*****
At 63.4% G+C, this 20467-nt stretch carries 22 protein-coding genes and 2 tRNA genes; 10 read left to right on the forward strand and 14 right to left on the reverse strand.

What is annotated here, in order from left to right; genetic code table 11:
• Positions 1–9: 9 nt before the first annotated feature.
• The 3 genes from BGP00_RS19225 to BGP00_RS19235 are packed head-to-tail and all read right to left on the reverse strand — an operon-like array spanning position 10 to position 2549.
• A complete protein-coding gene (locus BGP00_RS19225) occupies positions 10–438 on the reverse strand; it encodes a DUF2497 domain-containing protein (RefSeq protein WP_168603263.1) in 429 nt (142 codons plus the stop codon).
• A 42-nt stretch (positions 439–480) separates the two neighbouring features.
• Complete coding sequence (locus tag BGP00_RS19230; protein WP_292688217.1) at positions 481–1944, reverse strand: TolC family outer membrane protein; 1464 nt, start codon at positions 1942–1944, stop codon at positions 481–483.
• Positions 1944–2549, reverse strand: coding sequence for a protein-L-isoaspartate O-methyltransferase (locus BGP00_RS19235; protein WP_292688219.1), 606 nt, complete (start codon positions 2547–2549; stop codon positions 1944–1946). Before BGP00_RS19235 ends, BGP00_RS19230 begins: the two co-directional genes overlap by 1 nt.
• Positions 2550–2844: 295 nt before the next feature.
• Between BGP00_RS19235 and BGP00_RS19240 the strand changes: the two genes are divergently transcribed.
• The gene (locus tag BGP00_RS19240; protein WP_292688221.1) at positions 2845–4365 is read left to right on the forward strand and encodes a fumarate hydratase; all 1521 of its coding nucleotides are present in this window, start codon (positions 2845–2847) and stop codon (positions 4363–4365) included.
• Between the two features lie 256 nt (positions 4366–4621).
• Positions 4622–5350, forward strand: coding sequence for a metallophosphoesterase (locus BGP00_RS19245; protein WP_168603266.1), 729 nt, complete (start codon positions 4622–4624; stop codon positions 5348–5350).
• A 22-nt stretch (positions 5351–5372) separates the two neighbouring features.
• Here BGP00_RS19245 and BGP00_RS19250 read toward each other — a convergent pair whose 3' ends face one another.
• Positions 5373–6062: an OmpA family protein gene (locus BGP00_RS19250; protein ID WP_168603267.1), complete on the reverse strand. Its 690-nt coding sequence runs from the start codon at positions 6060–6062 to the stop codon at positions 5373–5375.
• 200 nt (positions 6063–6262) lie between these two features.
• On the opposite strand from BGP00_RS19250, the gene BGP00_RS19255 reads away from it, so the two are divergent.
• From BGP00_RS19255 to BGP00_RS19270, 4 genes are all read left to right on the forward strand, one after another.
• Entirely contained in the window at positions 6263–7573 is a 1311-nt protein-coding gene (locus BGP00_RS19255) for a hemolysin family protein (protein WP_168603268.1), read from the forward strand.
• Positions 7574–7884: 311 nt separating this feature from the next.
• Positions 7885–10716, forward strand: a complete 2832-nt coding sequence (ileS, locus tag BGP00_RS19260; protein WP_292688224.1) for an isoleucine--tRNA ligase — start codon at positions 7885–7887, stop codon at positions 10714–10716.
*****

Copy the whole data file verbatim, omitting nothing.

At 63.4% G+C, this 20467-nt stretch carries 22 protein-coding genes and 2 tRNA genes; 10 read left to right on the forward strand and 14 right to left on the reverse strand.

What is annotated here, in order from left to right; genetic code table 11:
• Positions 1–9: 9 nt before the first annotated feature.
• The 3 genes from BGP00_RS19225 to BGP00_RS19235 are packed head-to-tail and all read right to left on the reverse strand — an operon-like array spanning position 10 to position 2549.
• A complete protein-coding gene (locus BGP00_RS19225) occupies positions 10–438 on the reverse strand; it encodes a DUF2497 domain-containing protein (RefSeq protein WP_168603263.1) in 429 nt (142 codons plus the stop codon).
• A 42-nt stretch (positions 439–480) separates the two neighbouring features.
• Complete coding sequence (locus tag BGP00_RS19230; protein WP_292688217.1) at positions 481–1944, reverse strand: TolC family outer membrane protein; 1464 nt, start codon at positions 1942–1944, stop codon at positions 481–483.
• Positions 1944–2549, reverse strand: coding sequence for a protein-L-isoaspartate O-methyltransferase (locus BGP00_RS19235; protein WP_292688219.1), 606 nt, complete (start codon positions 2547–2549; stop codon positions 1944–1946). Before BGP00_RS19235 ends, BGP00_RS19230 begins: the two co-directional genes overlap by 1 nt.
• Positions 2550–2844: 295 nt before the next feature.
• Between BGP00_RS19235 and BGP00_RS19240 the strand changes: the two genes are divergently transcribed.
• The gene (locus tag BGP00_RS19240; protein WP_292688221.1) at positions 2845–4365 is read left to right on the forward strand and encodes a fumarate hydratase; all 1521 of its coding nucleotides are present in this window, start codon (positions 2845–2847) and stop codon (positions 4363–4365) included.
• Between the two features lie 256 nt (positions 4366–4621).
• Positions 4622–5350, forward strand: coding sequence for a metallophosphoesterase (locus BGP00_RS19245; protein WP_168603266.1), 729 nt, complete (start codon positions 4622–4624; stop codon positions 5348–5350).
• A 22-nt stretch (positions 5351–5372) separates the two neighbouring features.
• Here BGP00_RS19245 and BGP00_RS19250 read toward each other — a convergent pair whose 3' ends face one another.
• Positions 5373–6062: an OmpA family protein gene (locus BGP00_RS19250; protein ID WP_168603267.1), complete on the reverse strand. Its 690-nt coding sequence runs from the start codon at positions 6060–6062 to the stop codon at positions 5373–5375.
• 200 nt (positions 6063–6262) lie between these two features.
• On the opposite strand from BGP00_RS19250, the gene BGP00_RS19255 reads away from it, so the two are divergent.
• From BGP00_RS19255 to BGP00_RS19270, 4 genes are all read left to right on the forward strand, one after another.
• Entirely contained in the window at positions 6263–7573 is a 1311-nt protein-coding gene (locus BGP00_RS19255) for a hemolysin family protein (protein WP_168603268.1), read from the forward strand.
• Positions 7574–7884: 311 nt separating this feature from the next.
• Positions 7885–10716, forward strand: a complete 2832-nt coding sequence (ileS, locus tag BGP00_RS19260; protein WP_292688224.1) for an isoleucine--tRNA ligase — start codon at positions 7885–7887, stop codon at positions 10714–10716.